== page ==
So without much of a real aim except wanton destruction, I set out to test it out and see what happens to a fresh Imation late-model floppy disk that’s kept spinning in an old Panasonic drive. I jumpered the drive select, motor enable and side-1 pins to ground so as to have the drive running, powered it from a Manson HCS-3102 power supply and connected the index and data lines to 1k pull-up resistors and into the Rohde & Schwarz RTM3004. I tried to look at the raw data stream but it is just a series of fixed length pulses with variable spacing – its alignment is notably “jittery” due to the real analog nature of the system, so instead, I decided to go with an FFT view to see the actual signal. On my desktop, I set up a looping wget job to pull screenshots at a fixed interval of 10s from the oscilloscope over LAN.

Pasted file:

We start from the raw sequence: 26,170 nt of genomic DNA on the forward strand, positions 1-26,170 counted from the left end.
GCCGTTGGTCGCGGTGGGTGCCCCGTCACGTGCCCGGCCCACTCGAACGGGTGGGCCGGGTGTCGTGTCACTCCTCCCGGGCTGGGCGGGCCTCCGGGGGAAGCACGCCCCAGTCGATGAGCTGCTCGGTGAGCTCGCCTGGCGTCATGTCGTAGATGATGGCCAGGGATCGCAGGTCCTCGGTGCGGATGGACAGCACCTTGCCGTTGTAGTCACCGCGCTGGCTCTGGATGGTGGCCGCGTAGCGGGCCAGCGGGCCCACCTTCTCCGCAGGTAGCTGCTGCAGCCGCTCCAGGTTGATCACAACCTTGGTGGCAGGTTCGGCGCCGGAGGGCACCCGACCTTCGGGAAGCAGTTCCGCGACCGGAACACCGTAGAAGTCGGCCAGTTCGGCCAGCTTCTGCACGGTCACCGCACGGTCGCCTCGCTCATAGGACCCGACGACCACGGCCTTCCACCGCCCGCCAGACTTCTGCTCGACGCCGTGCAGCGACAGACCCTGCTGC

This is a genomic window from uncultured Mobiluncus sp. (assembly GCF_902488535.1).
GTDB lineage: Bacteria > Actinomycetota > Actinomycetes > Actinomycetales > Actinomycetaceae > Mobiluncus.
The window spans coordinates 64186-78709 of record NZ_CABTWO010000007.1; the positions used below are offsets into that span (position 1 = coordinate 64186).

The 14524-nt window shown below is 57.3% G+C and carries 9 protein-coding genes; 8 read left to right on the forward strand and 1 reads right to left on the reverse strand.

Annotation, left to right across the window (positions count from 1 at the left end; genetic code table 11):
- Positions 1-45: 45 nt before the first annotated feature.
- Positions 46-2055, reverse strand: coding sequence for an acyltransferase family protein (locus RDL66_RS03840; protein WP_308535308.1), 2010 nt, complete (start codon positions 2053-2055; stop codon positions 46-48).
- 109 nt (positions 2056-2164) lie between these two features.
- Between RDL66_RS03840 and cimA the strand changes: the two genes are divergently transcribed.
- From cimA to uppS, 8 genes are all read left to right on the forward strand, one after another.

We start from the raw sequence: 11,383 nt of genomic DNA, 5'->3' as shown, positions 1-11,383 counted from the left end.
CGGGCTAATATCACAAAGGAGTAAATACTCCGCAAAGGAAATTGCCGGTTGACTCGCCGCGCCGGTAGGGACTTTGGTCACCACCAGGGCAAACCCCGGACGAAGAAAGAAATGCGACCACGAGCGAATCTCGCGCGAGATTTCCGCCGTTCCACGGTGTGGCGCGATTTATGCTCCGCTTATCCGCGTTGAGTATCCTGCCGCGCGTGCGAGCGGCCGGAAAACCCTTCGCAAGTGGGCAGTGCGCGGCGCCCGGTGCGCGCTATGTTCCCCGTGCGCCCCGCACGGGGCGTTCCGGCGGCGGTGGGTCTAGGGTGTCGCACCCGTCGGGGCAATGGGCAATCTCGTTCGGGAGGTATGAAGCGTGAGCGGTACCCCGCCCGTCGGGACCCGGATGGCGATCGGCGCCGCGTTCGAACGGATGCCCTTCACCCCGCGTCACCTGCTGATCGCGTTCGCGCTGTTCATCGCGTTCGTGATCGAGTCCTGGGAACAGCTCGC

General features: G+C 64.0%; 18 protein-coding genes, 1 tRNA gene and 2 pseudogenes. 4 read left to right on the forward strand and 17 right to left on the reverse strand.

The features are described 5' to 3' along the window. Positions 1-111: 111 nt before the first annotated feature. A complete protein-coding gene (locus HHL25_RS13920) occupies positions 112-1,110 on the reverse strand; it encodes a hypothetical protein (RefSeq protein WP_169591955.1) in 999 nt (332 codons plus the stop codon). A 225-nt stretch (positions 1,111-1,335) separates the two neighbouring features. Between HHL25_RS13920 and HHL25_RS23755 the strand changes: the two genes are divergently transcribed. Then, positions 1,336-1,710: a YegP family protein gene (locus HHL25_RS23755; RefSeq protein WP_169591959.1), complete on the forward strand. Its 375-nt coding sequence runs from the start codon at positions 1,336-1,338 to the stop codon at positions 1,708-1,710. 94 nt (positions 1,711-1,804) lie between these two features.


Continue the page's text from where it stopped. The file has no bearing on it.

Perhaps my settings should have had a slightly wider bandwidth and higher sampling rate, but here, we can just see the three bands corresponding to the MFM modulation at 500kbit/s – namely one at 500kHz, one at 1MHz, and one at 1.5MHz. The experiment was started just before 7pm on 11th March.
I don’t know about you, but sleeping with a floppy drive going “shick-shick-shick-shick-shick” is rather therapeutic … that is, until the power supply fan kicks in. Initially, things were all good – the drive was pretty much on-speed and the resulting bands were stable (for an analog mechanical device anyway).